On the other side of the fence, the RAW file is extremely flexible as the image has not been created yet, it’s more akin to a series of numbers that represent the final image. The challenge though is that a RAW file is just numbers, therefore requires a program to decipher them. Lightroom understands the RAW file and will create you a preview of the final image. All of the tools that are provided inside Lightroom are designed to work with this format and provide you with the best image quality possible in any picture editing tool. The only drawback with the RAW file is that it is typically larger in size that the same JPG file, and will take up more storage on your disks.
Which ever file format is used the files need to be imported into Lightroom, using the import feature (this screen is shown in the picture below).
Let’s look at each module inside Lightroom and explain it’s purpose to the Photographer.
1. Library module
The Library module is at the heart of Lightroom. At its core Lightroom is an optimised database system, which provides a way for photographers to organise and manage their pictures, either by searching and find the content where ever it may be in the setup. This includes network drives and external hard drives. Lightroom never actually puts any of your pictures or videos in a place that you are not able to access them, therefore not locking you in.
It’s true however, that you need to import your pictures into Lightroom. Importing your work into Lightroom is really just to enable Lightroom to be aware of them and where to find them, should you want to edit/work on them. You can actually put your pictures wherever you wish, either using the Import module in Lightroom, or manually, and then telling Lightroom where it needs to find them (again via the import). Ultimately, Lightroom leaves you in control of your content, and as of such is able to manage 100’s of thousand of images and videos at any one time, across your whole set up.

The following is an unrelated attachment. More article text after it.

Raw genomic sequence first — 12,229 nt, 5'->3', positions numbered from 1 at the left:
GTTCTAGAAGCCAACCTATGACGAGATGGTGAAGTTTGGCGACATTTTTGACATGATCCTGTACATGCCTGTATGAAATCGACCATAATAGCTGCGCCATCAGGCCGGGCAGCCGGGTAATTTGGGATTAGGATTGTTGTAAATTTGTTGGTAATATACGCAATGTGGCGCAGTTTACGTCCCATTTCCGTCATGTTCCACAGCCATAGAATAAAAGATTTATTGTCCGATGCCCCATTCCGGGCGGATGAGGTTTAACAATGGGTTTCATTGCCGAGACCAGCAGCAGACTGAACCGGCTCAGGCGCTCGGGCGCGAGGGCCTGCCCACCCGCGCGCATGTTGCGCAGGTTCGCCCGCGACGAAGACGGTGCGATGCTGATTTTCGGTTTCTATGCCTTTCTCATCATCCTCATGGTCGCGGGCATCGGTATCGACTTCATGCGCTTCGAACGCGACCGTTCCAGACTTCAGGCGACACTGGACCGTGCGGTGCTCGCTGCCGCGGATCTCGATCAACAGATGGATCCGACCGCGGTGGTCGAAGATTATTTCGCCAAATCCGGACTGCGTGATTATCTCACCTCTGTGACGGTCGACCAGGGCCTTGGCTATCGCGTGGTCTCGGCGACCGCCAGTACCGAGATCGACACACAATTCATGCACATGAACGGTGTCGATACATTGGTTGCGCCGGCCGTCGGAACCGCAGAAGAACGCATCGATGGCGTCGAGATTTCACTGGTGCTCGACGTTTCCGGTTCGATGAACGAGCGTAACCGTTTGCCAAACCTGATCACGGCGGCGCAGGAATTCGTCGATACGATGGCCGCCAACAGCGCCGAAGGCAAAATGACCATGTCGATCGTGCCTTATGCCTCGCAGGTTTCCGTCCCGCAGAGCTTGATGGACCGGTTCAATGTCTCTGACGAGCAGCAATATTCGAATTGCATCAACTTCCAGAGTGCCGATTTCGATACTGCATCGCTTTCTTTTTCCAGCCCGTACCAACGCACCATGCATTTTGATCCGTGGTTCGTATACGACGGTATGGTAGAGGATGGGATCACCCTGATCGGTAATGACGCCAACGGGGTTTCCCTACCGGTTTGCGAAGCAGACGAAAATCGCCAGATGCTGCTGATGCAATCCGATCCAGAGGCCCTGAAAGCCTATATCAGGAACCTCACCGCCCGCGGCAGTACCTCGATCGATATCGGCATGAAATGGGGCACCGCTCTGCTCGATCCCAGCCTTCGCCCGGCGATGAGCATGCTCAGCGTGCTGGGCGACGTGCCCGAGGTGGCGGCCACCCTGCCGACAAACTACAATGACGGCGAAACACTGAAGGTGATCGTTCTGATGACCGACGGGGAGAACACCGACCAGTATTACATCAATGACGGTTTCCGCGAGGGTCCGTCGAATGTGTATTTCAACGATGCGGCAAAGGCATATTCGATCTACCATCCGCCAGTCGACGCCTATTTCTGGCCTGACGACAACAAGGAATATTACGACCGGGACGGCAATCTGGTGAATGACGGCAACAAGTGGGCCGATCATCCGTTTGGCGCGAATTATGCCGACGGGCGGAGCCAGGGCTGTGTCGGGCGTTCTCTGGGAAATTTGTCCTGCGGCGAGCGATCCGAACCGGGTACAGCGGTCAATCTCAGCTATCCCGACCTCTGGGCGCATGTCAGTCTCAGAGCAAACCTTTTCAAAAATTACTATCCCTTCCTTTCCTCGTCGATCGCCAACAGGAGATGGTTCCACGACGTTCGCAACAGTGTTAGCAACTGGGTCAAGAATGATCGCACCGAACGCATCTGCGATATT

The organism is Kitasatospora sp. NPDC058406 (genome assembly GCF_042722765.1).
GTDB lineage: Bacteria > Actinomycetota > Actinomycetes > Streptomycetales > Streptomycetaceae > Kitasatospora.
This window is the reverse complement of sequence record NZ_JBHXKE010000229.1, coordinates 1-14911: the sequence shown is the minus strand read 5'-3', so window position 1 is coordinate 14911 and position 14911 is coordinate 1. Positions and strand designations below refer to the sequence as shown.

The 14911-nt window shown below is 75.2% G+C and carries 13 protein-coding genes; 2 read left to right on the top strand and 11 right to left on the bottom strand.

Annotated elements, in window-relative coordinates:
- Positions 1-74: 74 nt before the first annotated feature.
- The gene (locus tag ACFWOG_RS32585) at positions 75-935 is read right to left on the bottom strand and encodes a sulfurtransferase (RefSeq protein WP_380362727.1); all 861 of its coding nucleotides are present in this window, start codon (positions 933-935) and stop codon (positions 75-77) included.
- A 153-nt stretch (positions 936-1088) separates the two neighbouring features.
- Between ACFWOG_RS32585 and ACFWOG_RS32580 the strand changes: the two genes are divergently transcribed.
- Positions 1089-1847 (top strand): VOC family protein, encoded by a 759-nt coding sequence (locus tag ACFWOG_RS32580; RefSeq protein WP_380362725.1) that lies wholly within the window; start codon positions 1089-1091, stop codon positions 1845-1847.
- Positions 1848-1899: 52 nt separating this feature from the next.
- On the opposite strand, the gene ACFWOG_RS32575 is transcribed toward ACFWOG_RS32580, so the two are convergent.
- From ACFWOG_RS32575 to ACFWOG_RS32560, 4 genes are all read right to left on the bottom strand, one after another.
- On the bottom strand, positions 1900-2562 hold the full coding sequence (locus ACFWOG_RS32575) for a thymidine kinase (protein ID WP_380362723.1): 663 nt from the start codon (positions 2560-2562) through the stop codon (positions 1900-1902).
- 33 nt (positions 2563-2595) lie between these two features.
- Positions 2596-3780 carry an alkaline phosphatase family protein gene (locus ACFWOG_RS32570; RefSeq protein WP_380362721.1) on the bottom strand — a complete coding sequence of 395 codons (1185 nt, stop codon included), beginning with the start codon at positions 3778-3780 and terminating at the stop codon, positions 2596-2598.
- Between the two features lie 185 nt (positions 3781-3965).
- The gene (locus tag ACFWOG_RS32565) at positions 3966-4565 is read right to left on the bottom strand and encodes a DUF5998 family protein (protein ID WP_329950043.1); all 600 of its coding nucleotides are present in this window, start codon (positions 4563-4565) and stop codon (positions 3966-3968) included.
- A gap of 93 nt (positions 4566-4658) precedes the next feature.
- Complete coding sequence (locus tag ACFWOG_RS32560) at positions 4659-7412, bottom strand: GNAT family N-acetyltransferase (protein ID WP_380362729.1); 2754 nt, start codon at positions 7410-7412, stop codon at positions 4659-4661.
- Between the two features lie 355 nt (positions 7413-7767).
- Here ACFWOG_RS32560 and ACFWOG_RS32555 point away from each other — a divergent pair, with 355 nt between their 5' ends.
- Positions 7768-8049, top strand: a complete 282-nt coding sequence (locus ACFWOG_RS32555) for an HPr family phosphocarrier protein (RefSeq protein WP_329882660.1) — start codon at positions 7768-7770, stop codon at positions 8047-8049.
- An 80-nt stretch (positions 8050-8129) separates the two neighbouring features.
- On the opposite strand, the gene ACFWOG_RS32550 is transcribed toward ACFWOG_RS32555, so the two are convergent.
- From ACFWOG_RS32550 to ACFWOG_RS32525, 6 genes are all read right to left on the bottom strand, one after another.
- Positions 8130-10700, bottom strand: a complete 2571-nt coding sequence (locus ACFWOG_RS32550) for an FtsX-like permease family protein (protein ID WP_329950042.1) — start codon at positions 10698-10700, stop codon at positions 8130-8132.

You can see Lightroom importing images in the picture below, but the video at the end of this post will show you how i import and manage my images as part of my workflow.
There is a huge advantage with the Library module though. When you take a picture with the camera, the camera’s internal electronics also contribute to the final image, the camera will automatically apply this additional data to your image when it creates the file. This information contains the technical aspects to the picture, i.e. the ISO that was used, F-stop, flash settings, white balance and possibly GPS location information (if you are lucky enough to have a GPS receiver in your camera). This information is loaded into Lightroom upon import automatically and can be important when looking for your images later on. However, the real key to finding your images once they are in Lightroom is by using additional information that the camera is not able to tell you, and this is keywords. Keywords are a way to describe the picture by your own language, i.e. where it was taken, who is it the picture, if it was a celebration and there are many other ways to describe the pictures. Some people like to really go to town on this part of the workflow, but if you are not used it doesn’t have to be complicated or even take a lot of time, it is really just about you explaining what you will remember about the picture, the next time you want to find it. I would suggest that you start with just enough for you to remember when/where or what is in the the picture when it was taken.
Hopefully through the videos throughout this series and at the end of this post will help you in getting a clear understanding of how to get Lightroom to work for you and you too can create beautiful images that you will want to share with the world.